Bright pulses of light could make space grown veggies more nutritious
Researchers have claimed that exposing leafy vegetables grown during spaceflight to a few bright pulses of light daily could increase the amount of eye-protecting nutrients produced by the plants.
One of the concerns for astronauts during future extended spaceflights will be the onslaught of eye-damaging radiation they'll be exposed to. But astronauts should be able to mitigate radiation-induced harm to their eyes by eating plants that contain carotenoids, especially zeaxanthin, which is known to promote eye health.
Zeaxanthin could be ingested as a supplement, but there is evidence that human bodies are better at absorbing carotenoids from whole foods, such as green leafy vegetables.
Plants produce zeaxanthin when their leaves are absorbing more sunlight than they can use, which tends to happen when the plants are stressed. For example, a lack of water might limit the plant's ability to use all the sunlight it's getting for photosynthesis. To keep the excess sunlight from damaging the plant's biochemical pathways, it produces zeaxanthin, a compound that helps safely remove excess light.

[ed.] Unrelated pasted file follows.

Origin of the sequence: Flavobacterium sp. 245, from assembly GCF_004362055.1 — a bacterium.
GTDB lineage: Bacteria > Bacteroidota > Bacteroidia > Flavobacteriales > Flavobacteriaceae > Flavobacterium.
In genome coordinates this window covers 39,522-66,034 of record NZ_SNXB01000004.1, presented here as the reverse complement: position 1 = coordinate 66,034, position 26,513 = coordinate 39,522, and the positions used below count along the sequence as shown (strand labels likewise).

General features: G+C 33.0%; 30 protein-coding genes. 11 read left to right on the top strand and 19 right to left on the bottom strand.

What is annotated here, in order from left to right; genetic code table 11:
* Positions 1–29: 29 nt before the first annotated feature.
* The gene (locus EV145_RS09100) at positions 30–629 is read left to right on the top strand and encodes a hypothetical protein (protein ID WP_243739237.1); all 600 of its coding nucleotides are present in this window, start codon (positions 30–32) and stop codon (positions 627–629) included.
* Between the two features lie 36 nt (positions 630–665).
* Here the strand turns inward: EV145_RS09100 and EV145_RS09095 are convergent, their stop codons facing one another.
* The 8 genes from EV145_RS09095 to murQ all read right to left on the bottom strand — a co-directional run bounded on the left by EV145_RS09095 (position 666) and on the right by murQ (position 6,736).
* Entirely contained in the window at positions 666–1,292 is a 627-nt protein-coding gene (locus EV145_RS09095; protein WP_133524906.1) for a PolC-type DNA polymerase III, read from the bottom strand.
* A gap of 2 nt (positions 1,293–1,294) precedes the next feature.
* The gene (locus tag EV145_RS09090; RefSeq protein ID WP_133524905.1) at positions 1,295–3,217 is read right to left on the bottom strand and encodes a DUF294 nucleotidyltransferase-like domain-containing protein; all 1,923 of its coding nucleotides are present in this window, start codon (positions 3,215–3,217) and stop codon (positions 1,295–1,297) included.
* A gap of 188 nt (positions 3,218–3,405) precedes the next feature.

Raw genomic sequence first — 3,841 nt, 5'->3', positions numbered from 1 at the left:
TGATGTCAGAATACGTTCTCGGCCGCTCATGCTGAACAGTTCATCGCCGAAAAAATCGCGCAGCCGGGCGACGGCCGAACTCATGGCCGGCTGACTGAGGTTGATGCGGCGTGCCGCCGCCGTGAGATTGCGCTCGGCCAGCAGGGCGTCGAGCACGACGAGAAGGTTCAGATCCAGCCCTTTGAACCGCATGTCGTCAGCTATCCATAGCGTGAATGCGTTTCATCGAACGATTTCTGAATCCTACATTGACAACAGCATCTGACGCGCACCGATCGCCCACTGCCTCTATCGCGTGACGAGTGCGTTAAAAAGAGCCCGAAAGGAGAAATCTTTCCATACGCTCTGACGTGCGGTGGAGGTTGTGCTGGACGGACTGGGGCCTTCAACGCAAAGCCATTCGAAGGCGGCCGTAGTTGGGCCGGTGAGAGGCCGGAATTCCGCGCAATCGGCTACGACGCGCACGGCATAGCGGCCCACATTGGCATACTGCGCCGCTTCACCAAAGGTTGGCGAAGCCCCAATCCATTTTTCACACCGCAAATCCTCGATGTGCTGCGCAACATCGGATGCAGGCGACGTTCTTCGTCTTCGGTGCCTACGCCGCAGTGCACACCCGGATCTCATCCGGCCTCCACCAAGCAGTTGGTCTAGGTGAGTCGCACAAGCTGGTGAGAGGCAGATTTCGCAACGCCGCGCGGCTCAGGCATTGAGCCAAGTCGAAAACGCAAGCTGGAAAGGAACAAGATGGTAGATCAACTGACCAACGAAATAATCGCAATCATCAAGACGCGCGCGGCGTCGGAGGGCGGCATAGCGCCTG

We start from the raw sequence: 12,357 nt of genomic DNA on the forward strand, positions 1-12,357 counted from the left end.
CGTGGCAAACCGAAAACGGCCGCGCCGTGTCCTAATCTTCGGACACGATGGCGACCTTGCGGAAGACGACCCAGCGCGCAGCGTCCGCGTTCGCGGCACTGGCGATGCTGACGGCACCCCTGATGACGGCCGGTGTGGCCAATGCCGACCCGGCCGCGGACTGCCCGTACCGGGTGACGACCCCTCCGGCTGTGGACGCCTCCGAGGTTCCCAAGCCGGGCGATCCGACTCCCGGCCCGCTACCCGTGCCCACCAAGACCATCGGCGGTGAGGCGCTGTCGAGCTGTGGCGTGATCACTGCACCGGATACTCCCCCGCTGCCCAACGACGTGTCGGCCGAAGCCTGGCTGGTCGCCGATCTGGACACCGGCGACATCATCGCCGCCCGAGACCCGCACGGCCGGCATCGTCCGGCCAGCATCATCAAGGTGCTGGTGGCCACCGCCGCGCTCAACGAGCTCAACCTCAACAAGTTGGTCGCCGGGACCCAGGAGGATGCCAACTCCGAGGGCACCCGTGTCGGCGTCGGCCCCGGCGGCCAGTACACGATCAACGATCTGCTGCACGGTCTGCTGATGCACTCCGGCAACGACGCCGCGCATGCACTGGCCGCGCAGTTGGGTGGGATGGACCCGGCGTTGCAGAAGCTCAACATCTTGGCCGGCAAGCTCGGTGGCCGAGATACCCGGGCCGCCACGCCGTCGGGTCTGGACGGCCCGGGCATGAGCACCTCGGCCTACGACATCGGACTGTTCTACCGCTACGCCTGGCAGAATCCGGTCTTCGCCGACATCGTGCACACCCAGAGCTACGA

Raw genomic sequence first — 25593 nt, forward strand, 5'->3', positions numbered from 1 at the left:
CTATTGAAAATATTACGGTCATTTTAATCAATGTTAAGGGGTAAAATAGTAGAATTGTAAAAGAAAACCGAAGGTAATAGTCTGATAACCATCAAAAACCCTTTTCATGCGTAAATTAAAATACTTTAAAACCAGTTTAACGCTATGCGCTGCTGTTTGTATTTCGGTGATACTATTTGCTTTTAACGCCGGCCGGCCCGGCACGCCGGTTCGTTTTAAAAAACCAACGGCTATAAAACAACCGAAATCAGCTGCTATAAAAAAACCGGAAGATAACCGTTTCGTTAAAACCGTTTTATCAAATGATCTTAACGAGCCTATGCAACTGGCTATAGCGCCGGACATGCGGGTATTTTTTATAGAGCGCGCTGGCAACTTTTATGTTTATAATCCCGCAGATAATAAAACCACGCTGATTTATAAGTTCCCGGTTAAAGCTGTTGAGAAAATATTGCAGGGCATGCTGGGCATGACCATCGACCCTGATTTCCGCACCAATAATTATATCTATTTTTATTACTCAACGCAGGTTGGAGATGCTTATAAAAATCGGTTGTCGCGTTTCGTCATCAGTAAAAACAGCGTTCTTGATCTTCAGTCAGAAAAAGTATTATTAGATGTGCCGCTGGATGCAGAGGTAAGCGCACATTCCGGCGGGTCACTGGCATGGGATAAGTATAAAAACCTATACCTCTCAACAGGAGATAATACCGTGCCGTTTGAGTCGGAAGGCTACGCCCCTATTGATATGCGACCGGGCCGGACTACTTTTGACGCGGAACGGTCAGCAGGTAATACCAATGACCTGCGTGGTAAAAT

Zeaxanthin, which the human body cannot produce on its own, plays a similar protective role in our eyes.
The CU-Boulder research teama€"which also included undergraduate researcher Elizabeth Lombardi, postdoctoral researcher Christopher Cohu and ecology and evolutionary biology Professor William Adams used the model plant species Arabidopsis, the team demonstrated that a few pulses of bright light on a daily basis spurred the plants to begin making zeaxanthin in preparation for an expected excess of sunlight.
The pulses were short enough that they didn't interfere with the otherwise optimal growing conditions, but long enough to cause accumulation of zeaxanthin.
The study has been published in the journal Acta Astronautica.
(Posted on 05-03-2014)